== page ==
This approach offers rewards at every turn. Generous rooms are linked by playful stairways. Intriguing vistas across the atrium into adjacent galleries are provided by unexpected cut-aways. Tiny slit windows offer tantalising glimpses of the city outside.

Light from the enormous central skylight plays sculptor to the building’s interior surfaces and volumes. The complex arrangement of diffusers and curved translucent paneling in the galleries (which took more than three years to develop) provides excellent lighting for the works of art. From the incredible 25 foot ceilings of the contemporary gallery on the fifth floor to the endless corridors of panels in the third floor galleries (which house the permanent collection), the visitor is rewarded continually with architecturally exciting spaces. Best of all, the work on display never plays second fiddle to the architect’s ego.

The fifth floor also sports a virtually transparent metal ramp that spans the thirty-eight foot diameter turret. Though this bridge provides no practical access that couldn’t have been given more easily from the circumference, it’s a spectacularly dramatic viewing platform. Here — seventy-five feet above the ground floor and sixty feet below the skylight — one feels the vertigo of culture first hand. It is also a great spot to appreciate the simplicity and elegance of Botta’s minimalist abstraction: the voluminous cylindrical lobby, the views up to the sky and out to surrounding buildings, the ziggurat-like turnings of the central staircase.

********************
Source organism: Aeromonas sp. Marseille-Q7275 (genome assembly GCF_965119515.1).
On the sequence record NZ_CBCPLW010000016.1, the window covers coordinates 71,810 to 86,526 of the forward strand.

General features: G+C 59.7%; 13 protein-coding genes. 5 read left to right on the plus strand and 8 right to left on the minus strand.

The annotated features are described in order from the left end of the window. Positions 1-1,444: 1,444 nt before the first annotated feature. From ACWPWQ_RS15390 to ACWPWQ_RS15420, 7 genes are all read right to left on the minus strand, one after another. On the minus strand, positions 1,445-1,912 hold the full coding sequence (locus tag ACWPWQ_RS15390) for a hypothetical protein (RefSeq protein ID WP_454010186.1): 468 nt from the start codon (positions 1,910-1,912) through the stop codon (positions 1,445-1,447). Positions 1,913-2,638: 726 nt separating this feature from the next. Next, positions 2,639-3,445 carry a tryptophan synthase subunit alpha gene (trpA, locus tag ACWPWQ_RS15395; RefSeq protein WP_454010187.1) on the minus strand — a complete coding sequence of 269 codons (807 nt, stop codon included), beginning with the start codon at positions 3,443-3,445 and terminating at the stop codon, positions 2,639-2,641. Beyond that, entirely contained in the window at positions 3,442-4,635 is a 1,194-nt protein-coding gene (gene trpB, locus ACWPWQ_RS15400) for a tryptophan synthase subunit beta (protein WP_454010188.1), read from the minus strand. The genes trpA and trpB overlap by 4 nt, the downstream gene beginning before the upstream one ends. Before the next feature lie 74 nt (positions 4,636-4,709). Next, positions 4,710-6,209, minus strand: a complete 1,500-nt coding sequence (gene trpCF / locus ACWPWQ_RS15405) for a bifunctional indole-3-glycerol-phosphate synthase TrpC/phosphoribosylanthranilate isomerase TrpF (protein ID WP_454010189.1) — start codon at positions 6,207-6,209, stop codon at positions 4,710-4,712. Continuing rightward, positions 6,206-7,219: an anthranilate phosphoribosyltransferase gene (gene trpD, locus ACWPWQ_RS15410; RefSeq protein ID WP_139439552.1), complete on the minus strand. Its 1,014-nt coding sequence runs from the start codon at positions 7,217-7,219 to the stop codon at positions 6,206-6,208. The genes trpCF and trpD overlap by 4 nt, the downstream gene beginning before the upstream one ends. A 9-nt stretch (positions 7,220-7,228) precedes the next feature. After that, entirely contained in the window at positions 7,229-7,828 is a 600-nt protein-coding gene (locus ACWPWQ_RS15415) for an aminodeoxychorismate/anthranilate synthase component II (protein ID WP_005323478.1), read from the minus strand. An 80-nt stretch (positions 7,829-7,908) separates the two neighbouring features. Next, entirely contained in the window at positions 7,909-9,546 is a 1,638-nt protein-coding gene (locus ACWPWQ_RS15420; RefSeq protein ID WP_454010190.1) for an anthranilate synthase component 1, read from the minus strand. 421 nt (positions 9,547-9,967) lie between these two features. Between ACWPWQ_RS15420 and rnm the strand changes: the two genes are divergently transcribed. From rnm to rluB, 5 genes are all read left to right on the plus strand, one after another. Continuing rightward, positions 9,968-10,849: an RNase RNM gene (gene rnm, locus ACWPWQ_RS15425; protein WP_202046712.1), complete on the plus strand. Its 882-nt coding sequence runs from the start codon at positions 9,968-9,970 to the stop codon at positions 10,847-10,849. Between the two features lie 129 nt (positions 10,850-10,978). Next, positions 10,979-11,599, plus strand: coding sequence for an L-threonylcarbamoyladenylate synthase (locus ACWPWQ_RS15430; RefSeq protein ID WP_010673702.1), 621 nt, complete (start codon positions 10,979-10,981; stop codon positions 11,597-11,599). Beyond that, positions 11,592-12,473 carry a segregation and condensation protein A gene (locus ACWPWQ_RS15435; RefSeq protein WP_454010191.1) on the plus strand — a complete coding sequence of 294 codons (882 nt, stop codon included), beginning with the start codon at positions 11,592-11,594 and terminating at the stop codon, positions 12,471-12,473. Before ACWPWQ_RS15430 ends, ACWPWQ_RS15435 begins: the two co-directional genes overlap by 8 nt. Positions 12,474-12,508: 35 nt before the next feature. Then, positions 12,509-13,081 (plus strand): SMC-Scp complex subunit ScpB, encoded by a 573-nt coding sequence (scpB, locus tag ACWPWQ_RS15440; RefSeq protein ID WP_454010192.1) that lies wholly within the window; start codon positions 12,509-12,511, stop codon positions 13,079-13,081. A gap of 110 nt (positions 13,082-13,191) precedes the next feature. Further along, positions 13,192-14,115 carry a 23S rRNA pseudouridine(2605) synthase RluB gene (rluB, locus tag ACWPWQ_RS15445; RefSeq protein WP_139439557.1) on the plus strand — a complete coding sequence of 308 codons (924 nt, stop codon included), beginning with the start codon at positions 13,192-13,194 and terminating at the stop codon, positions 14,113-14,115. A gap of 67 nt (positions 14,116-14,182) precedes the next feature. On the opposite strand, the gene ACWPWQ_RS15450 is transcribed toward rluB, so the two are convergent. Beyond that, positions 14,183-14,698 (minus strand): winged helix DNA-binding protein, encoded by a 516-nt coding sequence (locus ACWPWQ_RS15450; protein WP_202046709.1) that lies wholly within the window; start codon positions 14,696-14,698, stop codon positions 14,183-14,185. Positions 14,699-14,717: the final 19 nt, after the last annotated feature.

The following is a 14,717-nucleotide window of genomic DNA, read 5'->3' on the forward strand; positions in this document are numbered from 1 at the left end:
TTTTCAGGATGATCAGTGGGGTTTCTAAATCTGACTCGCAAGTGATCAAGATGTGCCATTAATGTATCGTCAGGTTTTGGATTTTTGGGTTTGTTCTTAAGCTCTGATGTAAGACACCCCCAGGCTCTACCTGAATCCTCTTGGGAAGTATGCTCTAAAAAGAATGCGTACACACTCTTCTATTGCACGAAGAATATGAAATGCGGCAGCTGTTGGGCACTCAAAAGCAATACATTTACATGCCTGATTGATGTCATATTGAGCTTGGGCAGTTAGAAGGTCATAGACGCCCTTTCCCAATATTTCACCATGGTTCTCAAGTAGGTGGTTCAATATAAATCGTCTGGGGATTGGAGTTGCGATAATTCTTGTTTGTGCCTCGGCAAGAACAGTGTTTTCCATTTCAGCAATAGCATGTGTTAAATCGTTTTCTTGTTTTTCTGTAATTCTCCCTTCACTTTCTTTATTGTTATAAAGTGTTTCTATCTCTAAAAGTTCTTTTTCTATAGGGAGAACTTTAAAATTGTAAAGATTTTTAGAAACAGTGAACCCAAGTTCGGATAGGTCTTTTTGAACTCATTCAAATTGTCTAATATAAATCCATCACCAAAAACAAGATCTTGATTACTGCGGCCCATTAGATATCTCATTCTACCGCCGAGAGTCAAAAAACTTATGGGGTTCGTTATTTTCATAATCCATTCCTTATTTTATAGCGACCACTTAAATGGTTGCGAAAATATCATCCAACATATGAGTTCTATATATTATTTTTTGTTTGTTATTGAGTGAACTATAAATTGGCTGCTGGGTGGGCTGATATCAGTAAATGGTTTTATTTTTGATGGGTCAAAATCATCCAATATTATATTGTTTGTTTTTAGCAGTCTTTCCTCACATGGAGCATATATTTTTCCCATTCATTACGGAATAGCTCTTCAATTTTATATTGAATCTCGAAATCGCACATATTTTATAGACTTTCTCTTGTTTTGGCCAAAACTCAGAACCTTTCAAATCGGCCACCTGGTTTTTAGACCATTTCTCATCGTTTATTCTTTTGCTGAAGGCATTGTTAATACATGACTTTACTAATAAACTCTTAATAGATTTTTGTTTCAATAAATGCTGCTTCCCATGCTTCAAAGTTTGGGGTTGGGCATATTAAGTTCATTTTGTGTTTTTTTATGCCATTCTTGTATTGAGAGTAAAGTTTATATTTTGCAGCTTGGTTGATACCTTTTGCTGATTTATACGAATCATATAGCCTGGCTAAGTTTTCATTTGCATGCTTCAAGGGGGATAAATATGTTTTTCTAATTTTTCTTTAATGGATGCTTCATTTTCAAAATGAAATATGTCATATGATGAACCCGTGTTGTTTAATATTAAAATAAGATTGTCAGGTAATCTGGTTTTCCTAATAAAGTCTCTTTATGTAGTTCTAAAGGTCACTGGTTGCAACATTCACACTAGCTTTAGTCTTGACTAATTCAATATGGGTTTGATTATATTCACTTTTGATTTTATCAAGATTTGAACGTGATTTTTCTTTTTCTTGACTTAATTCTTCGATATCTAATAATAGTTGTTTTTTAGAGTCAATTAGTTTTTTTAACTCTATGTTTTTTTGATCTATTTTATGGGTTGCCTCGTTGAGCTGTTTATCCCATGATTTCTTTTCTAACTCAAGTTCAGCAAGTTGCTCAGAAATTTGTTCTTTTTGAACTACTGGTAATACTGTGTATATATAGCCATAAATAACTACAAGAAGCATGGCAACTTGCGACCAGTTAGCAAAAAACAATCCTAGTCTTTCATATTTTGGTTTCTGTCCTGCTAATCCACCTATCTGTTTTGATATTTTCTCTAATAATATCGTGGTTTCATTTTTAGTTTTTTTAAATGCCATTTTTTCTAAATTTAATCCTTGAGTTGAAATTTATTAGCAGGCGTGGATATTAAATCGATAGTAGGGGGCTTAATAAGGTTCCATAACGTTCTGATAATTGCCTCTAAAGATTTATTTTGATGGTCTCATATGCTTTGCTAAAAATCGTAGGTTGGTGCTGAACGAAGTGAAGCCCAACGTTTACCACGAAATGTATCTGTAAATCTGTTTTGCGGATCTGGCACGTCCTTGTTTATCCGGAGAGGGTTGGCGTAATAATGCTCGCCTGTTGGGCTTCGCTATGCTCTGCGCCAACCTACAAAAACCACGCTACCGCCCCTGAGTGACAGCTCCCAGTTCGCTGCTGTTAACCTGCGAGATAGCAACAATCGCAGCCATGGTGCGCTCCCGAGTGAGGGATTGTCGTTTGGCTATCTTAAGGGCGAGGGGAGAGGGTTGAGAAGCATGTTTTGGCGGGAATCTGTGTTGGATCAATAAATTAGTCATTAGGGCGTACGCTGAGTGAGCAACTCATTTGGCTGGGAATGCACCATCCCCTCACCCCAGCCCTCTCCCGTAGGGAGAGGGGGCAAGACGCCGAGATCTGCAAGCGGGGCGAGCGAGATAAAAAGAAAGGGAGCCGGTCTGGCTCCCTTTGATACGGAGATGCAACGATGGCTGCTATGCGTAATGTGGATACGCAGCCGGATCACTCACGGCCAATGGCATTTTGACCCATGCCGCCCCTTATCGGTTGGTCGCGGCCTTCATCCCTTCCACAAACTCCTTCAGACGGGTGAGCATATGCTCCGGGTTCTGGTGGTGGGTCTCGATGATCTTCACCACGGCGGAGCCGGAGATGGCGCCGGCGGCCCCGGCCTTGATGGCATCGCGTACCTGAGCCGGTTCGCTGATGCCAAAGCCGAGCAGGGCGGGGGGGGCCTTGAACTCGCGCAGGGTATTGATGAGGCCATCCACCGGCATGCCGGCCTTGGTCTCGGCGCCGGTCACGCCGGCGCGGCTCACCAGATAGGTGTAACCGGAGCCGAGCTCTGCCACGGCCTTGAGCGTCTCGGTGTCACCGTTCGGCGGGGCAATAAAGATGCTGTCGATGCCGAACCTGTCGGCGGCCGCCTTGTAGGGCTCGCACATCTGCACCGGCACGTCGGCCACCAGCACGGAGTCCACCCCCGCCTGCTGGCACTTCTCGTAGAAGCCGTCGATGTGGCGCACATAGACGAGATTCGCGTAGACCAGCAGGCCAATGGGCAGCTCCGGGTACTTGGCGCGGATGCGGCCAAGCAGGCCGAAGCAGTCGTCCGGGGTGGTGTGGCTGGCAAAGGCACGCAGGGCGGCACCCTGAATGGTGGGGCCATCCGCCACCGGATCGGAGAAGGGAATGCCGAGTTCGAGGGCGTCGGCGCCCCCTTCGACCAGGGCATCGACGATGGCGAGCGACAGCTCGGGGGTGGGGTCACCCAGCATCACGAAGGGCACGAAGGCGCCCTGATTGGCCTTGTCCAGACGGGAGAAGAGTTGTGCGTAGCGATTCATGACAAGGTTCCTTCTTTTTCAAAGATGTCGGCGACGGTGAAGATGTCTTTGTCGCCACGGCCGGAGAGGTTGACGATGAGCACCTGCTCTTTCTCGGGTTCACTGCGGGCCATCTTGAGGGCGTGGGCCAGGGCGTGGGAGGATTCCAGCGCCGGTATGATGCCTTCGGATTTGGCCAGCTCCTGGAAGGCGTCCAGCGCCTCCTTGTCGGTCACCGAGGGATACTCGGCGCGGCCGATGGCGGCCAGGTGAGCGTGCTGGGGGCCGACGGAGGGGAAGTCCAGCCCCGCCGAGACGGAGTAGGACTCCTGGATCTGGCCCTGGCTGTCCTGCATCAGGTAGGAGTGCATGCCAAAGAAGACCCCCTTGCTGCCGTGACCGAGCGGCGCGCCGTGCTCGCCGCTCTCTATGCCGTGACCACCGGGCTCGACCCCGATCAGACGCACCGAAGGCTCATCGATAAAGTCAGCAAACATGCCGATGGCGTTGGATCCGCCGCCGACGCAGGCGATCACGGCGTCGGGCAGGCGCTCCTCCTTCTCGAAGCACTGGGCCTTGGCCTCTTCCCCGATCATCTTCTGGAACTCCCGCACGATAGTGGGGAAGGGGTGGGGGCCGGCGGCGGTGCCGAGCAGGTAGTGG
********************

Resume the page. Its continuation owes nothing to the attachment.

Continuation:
Looking from across the road in the newly opened Beuna Yerba Gardens, Botta’s controversial candy-striped stone work makes best sense. The two-toned granite and modest brick cladding fuse classical, modern, and postmodern styles together — especially with Fumihiko Maki’s recently completed Centre for the Arts complex in the foreground and Timothy Pflueger’s 1925 Pacific Bell classic skyscraper looming behind.

From this perspective, Botta’s three-tiered stepped back landmark looks anything but conservative. Critics might not agree why, but there is little doubt in anyone’s mind that Botta’s museum has already become an icon for San Francisco’s cultural aspirations. Which is more than a shopping mall could ever aspire to, right?